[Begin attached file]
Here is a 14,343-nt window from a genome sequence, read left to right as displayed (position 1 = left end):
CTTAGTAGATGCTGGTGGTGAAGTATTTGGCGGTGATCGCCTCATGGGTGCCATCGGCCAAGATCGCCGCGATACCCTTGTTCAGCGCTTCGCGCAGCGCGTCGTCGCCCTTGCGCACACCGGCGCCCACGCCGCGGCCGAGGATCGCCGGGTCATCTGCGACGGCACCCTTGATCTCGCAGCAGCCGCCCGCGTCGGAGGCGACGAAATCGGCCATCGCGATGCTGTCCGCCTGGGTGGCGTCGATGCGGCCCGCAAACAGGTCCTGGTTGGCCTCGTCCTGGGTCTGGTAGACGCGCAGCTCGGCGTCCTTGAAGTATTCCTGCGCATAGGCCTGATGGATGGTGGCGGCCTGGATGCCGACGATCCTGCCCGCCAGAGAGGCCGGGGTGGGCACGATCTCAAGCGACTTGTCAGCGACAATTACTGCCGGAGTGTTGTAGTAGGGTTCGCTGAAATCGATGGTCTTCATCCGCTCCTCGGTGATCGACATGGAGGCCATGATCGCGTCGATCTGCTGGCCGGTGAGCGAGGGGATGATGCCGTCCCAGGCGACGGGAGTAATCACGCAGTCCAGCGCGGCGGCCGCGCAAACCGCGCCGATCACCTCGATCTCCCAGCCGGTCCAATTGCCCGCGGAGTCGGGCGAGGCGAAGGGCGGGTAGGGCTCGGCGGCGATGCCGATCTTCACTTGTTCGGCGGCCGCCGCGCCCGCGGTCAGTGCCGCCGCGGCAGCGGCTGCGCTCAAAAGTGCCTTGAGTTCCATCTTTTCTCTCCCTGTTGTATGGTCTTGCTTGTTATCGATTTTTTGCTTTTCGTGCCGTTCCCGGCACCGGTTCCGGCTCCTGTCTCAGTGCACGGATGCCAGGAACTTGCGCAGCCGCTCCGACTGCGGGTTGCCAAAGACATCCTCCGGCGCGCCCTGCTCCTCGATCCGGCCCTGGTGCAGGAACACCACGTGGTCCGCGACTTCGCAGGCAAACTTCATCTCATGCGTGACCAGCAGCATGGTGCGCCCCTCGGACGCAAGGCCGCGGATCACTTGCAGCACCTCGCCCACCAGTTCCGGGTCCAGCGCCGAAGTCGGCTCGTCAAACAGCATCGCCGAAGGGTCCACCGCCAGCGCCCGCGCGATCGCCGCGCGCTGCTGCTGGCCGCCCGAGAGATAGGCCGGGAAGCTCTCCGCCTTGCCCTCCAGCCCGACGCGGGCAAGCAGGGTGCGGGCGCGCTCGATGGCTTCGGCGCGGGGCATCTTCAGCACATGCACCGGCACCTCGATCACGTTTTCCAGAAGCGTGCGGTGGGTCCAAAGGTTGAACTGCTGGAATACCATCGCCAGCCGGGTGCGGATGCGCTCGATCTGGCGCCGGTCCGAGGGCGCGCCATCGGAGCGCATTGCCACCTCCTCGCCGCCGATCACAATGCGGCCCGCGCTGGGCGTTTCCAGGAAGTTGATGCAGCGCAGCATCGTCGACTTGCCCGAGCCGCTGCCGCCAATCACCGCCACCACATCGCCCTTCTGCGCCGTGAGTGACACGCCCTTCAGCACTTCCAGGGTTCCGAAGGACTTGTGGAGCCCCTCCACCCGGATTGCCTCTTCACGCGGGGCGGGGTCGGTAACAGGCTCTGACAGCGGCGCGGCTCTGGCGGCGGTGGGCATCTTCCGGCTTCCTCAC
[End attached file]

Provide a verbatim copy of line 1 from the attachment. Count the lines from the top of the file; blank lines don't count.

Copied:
Here is a 14,343-nt window from a genome sequence, read left to right as displayed (position 1 = left end):